In a world where shorts are getting shorter, advertisements are getting racier, and pornography is just a few clicks away, the mere sight of a pair of men’s briefs isn’t usually controversial, reports the Tornoto Star
“A Queen’s University fine arts student found out that men’s underthings are apparently still too titillating to be put on display. At the end of April, David Woodward agreed to show his art at a university donor appreciation event. He said the event’s organizers gave him guidelines on the size of the work and how it was to be presented, but not on what the actual art could or could not consist of.
“Woodward chose to display his project titled “All I Am is What I’ve Felt,” which consists of 10 pairs of men’s underwear embroidered with images, text or both, that are tacked onto a wall or a white board. The work is an examination of gender, sexuality and intimacy, he says.
“The 22-year-old student, who will graduate with a Bachelor of Fine Arts this month, said he chose to show that project because it was his final thesis work for the program, he believed it would inspire discussion, and because he is proud of it.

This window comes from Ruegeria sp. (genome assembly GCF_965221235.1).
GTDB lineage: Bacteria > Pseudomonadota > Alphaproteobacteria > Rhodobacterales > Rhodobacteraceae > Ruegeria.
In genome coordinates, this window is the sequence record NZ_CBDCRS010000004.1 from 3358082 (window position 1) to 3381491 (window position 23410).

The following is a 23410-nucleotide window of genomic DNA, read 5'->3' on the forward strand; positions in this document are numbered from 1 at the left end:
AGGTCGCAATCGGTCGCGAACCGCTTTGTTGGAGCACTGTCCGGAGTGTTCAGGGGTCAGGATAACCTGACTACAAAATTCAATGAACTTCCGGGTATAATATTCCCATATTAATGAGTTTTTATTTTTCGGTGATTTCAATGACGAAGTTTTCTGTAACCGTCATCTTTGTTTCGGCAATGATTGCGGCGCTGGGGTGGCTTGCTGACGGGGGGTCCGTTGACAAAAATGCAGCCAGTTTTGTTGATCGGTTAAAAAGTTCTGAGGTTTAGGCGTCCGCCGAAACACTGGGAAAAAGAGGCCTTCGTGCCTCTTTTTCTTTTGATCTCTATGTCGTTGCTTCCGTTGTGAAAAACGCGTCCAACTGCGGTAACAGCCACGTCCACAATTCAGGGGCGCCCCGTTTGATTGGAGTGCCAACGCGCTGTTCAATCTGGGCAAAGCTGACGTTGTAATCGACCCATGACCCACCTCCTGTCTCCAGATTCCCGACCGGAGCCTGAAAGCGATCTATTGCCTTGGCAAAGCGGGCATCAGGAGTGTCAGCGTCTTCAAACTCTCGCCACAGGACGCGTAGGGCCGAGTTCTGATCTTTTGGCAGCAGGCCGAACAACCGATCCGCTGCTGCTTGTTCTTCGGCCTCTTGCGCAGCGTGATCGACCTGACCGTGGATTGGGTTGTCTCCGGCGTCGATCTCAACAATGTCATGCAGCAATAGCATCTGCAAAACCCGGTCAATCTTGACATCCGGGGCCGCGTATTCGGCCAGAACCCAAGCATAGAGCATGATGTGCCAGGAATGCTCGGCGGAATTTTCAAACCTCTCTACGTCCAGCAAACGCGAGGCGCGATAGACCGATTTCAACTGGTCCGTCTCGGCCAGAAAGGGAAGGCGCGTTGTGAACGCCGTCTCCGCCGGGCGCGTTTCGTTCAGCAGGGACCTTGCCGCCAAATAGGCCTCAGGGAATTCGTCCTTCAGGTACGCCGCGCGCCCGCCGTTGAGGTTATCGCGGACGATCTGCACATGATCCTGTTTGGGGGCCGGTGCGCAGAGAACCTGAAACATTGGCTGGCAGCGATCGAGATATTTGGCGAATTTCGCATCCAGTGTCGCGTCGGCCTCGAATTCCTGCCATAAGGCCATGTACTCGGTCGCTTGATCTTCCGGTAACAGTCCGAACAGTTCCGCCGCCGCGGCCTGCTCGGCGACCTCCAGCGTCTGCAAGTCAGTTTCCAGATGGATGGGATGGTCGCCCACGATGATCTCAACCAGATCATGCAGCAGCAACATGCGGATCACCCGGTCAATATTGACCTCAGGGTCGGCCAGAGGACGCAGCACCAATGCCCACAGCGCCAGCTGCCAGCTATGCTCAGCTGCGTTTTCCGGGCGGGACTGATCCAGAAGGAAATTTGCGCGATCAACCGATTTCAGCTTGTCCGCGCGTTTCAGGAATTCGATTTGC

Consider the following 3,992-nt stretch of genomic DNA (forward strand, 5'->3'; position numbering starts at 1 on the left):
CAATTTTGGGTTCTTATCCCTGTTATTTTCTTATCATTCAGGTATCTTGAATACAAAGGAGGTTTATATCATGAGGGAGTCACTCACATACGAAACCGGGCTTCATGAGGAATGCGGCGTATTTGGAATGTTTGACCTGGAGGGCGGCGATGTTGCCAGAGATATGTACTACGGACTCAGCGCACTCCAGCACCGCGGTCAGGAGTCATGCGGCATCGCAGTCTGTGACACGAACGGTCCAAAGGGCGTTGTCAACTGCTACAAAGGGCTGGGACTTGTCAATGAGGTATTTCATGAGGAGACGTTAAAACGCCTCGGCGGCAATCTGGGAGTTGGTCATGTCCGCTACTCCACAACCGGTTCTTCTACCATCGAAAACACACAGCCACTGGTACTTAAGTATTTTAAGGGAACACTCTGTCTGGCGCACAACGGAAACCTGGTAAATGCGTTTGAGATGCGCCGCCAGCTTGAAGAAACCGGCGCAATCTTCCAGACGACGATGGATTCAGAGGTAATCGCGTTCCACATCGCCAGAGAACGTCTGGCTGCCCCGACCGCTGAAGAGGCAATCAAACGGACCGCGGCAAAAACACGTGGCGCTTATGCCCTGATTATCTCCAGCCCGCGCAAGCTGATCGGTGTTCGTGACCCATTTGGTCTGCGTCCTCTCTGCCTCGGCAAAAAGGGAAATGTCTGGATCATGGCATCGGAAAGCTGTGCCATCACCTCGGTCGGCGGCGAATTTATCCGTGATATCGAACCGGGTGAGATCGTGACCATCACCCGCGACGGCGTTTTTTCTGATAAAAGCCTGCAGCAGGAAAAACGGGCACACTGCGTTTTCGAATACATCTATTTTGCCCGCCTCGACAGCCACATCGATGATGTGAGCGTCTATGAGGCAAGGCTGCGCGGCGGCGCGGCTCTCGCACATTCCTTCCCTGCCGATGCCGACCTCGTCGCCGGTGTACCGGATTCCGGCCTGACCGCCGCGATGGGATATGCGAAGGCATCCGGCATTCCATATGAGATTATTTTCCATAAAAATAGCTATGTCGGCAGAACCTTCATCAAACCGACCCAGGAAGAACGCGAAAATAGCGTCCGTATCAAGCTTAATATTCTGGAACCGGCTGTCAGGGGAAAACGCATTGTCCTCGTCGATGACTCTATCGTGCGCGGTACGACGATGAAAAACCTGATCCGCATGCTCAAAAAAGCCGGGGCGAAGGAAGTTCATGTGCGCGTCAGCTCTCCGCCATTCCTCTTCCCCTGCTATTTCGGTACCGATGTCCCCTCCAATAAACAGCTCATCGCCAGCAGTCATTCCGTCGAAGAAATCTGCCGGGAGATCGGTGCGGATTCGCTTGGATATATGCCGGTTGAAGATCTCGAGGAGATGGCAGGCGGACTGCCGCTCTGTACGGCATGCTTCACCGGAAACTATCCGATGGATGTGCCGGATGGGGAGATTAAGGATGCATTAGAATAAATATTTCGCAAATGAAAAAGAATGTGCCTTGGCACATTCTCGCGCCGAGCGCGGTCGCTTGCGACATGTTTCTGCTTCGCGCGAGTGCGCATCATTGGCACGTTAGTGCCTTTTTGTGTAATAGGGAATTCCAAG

“It was the most accurate representation of my artistic practice at this point in time,” he said in an interview. He also said he sent the organizers a link to his website, which features photos of his work including the one he chose to display, a week before the event. No one expressed any reservations, he said. One pair of underwear features a phrase that includes a swear word. The day of the event, he brought the work in and set it up. Not long after, he said he was told by members of the event’s organizing team that the art was supposed to serve as a “nice background,” that his work was “inappropriate” and would make attendees “uncomfortable.” He said he said then was told to take it down before anyone arrived, and he did. Another student had brought painted landscapes to display, and didn’t have any problems, he said. Woodward has exhibited the work before and based on past responses, he wasn’t surprised at the organizers’ reaction. But he said he didn’t expect them to ask him to leave. The next day, he spoke to Tom Harris, vice-president of advancement at Queen’s, who apologized for the incident.”